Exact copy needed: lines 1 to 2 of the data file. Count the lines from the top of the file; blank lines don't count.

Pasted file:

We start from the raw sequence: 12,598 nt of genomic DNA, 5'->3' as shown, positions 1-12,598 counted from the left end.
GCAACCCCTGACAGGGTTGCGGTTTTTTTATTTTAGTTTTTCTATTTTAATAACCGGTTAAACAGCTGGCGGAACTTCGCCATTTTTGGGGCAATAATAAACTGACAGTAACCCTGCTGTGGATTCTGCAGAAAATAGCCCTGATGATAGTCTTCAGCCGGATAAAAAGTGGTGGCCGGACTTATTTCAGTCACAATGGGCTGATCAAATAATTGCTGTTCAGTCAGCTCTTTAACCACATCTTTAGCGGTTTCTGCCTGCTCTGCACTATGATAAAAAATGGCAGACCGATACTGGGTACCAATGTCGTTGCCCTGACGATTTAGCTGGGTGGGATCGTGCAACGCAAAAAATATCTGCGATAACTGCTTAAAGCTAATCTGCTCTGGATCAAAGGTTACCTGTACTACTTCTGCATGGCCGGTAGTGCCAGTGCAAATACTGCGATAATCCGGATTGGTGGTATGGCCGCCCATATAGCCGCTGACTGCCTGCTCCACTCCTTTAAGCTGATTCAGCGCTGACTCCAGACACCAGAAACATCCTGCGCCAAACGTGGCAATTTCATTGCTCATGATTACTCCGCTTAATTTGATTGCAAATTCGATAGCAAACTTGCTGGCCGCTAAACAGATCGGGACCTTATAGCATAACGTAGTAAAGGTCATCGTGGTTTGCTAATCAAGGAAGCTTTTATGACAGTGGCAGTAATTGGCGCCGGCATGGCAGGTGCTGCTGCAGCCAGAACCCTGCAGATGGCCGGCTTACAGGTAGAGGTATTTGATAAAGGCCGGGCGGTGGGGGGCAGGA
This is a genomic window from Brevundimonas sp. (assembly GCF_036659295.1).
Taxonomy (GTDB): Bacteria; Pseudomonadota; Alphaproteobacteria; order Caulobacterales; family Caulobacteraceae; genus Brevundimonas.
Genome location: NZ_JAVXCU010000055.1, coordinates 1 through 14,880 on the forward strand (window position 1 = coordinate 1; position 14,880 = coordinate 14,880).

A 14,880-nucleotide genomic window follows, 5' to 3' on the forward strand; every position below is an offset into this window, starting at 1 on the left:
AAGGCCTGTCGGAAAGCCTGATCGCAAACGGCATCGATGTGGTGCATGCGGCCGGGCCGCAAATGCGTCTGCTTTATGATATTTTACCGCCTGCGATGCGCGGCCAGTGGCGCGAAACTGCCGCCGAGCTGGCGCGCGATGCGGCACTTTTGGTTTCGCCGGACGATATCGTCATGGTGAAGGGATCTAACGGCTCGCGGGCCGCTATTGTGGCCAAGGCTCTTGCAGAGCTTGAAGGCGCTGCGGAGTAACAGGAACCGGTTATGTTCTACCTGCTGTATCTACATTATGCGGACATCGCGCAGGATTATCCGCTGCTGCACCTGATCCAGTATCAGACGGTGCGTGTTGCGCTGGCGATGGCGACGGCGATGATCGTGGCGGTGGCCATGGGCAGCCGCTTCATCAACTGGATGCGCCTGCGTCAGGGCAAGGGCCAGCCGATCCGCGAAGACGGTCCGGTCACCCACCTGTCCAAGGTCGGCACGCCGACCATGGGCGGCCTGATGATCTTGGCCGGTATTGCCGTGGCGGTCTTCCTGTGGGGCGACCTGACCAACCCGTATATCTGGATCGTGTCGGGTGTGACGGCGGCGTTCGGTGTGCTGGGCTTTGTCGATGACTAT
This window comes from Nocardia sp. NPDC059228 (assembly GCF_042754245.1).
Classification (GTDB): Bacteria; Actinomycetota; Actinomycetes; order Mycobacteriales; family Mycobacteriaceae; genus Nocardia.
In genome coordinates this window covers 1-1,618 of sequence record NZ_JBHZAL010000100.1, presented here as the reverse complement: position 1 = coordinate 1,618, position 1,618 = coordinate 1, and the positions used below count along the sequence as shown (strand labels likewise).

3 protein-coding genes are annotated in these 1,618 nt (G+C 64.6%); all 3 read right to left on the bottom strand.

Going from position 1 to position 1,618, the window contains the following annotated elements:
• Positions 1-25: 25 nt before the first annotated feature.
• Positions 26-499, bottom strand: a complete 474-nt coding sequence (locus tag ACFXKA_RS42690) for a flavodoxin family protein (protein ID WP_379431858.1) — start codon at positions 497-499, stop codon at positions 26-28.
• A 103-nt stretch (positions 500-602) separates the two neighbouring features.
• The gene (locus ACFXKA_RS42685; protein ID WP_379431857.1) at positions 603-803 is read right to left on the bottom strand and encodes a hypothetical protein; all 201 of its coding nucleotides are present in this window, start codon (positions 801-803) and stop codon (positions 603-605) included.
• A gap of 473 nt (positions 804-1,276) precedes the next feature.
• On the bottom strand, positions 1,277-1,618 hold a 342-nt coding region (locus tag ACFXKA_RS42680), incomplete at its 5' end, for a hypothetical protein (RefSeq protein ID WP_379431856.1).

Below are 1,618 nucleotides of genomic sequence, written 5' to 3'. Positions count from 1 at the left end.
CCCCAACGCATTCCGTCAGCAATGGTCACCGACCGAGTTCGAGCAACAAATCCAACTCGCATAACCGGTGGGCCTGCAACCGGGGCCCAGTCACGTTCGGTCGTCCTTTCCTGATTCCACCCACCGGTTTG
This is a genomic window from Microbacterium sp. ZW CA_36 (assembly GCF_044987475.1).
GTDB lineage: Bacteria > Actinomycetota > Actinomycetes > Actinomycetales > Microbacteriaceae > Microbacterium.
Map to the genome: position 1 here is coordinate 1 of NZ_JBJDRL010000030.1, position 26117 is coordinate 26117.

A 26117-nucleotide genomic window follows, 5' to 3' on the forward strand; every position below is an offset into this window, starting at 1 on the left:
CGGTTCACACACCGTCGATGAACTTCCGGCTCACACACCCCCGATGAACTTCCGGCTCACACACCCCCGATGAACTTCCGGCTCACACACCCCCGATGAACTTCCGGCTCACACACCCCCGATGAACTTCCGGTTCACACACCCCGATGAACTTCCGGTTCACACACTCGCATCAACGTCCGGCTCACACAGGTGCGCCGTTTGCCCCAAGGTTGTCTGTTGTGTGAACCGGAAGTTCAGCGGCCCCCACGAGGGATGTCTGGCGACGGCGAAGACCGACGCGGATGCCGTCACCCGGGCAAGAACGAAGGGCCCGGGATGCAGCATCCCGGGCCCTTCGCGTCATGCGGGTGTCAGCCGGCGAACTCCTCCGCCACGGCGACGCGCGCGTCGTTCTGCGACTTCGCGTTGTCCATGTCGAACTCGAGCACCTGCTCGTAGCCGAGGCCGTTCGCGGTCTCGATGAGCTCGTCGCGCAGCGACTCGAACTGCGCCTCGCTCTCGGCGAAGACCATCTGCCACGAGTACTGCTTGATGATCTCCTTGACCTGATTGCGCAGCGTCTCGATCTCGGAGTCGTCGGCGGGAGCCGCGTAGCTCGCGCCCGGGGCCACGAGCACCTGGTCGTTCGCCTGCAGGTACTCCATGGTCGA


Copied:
We start from the raw sequence: 12,598 nt of genomic DNA, 5'->3' as shown, positions 1-12,598 counted from the left end.
GCAACCCCTGACAGGGTTGCGGTTTTTTTATTTTAGTTTTTCTATTTTAATAACCGGTTAAACAGCTGGCGGAACTTCGCCATTTTTGGGGCAATAATAAACTGACAGTAACCCTGCTGTGGATTCTGCAGAAAATAGCCCTGATGATAGTCTTCAGCCGGATAAAAAGTGGTGGCCGGACTTATTTCAGTCACAATGGGCTGATCAAATAATTGCTGTTCAGTCAGCTCTTTAACCACATCTTTAGCGGTTTCTGCCTGCTCTGCACTATGATAAAAAATGGCAGACCGATACTGGGTACCAATGTCGTTGCCCTGACGATTTAGCTGGGTGGGATCGTGCAACGCAAAAAATATCTGCGATAACTGCTTAAAGCTAATCTGCTCTGGATCAAAGGTTACCTGTACTACTTCTGCATGGCCGGTAGTGCCAGTGCAAATACTGCGATAATCCGGATTGGTGGTATGGCCGCCCATATAGCCGCTGACTGCCTGCTCCACTCCTTTAAGCTGATTCAGCGCTGACTCCAGACACCAGAAACATCCTGCGCCAAACGTGGCAATTTCATTGCTCATGATTACTCCGCTTAATTTGATTGCAAATTCGATAGCAAACTTGCTGGCCGCTAAACAGATCGGGACCTTATAGCATAACGTAGTAAAGGTCATCGTGGTTTGCTAATCAAGGAAGCTTTTATGACAGTGGCAGTAATTGGCGCCGGCATGGCAGGTGCTGCTGCAGCCAGAACCCTGCAGATGGCCGGCTTACAGGTAGAGGTATTTGATAAAGGCCGGGCGGTGGGGGGCAGGA